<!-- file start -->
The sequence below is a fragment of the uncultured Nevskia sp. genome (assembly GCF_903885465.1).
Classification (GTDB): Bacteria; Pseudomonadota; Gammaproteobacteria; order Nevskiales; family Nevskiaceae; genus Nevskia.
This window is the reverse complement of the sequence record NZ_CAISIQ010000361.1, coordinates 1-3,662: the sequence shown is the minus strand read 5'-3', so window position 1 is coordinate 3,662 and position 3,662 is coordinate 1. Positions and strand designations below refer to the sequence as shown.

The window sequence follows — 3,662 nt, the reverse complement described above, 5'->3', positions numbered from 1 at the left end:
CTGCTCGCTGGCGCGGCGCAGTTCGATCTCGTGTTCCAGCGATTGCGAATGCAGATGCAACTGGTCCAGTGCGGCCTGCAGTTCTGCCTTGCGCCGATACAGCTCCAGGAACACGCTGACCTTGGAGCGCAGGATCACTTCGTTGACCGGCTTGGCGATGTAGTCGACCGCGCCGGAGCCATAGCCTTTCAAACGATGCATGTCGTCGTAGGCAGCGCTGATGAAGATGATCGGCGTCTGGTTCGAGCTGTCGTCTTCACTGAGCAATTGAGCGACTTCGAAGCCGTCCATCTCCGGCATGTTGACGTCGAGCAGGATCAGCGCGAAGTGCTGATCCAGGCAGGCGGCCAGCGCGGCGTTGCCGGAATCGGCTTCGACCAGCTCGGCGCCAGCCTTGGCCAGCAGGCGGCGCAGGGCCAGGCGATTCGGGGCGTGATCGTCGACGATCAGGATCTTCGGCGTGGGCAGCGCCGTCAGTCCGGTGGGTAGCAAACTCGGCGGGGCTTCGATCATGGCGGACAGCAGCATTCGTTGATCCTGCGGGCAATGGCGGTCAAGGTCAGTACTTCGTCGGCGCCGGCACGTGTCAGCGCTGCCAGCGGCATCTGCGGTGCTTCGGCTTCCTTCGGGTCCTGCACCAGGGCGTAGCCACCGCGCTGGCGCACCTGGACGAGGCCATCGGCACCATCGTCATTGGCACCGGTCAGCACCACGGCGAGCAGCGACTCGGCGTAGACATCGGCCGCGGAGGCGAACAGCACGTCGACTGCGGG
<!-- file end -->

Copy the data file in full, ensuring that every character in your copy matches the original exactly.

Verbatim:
The sequence below is a fragment of the uncultured Nevskia sp. genome (assembly GCF_903885465.1).
Classification (GTDB): Bacteria; Pseudomonadota; Gammaproteobacteria; order Nevskiales; family Nevskiaceae; genus Nevskia.
This window is the reverse complement of the sequence record NZ_CAISIQ010000361.1, coordinates 1-3,662: the sequence shown is the minus strand read 5'-3', so window position 1 is coordinate 3,662 and position 3,662 is coordinate 1. Positions and strand designations below refer to the sequence as shown.

The window sequence follows — 3,662 nt, the reverse complement described above, 5'->3', positions numbered from 1 at the left end:
CTGCTCGCTGGCGCGGCGCAGTTCGATCTCGTGTTCCAGCGATTGCGAATGCAGATGCAACTGGTCCAGTGCGGCCTGCAGTTCTGCCTTGCGCCGATACAGCTCCAGGAACACGCTGACCTTGGAGCGCAGGATCACTTCGTTGACCGGCTTGGCGATGTAGTCGACCGCGCCGGAGCCATAGCCTTTCAAACGATGCATGTCGTCGTAGGCAGCGCTGATGAAGATGATCGGCGTCTGGTTCGAGCTGTCGTCTTCACTGAGCAATTGAGCGACTTCGAAGCCGTCCATCTCCGGCATGTTGACGTCGAGCAGGATCAGCGCGAAGTGCTGATCCAGGCAGGCGGCCAGCGCGGCGTTGCCGGAATCGGCTTCGACCAGCTCGGCGCCAGCCTTGGCCAGCAGGCGGCGCAGGGCCAGGCGATTCGGGGCGTGATCGTCGACGATCAGGATCTTCGGCGTGGGCAGCGCCGTCAGTCCGGTGGGTAGCAAACTCGGCGGGGCTTCGATCATGGCGGACAGCAGCATTCGTTGATCCTGCGGGCAATGGCGGTCAAGGTCAGTACTTCGTCGGCGCCGGCACGTGTCAGCGCTGCCAGCGGCATCTGCGGTGCTTCGGCTTCCTTCGGGTCCTGCACCAGGGCGTAGCCACCGCGCTGGCGCACCTGGACGAGGCCATCGGCACCATCGTCATTGGCACCGGTCAGCACCACGGCGAGCAGCGACTCGGCGTAGACATCGGCCGCGGAGGCGAACAGCACGTCGACTGCGGG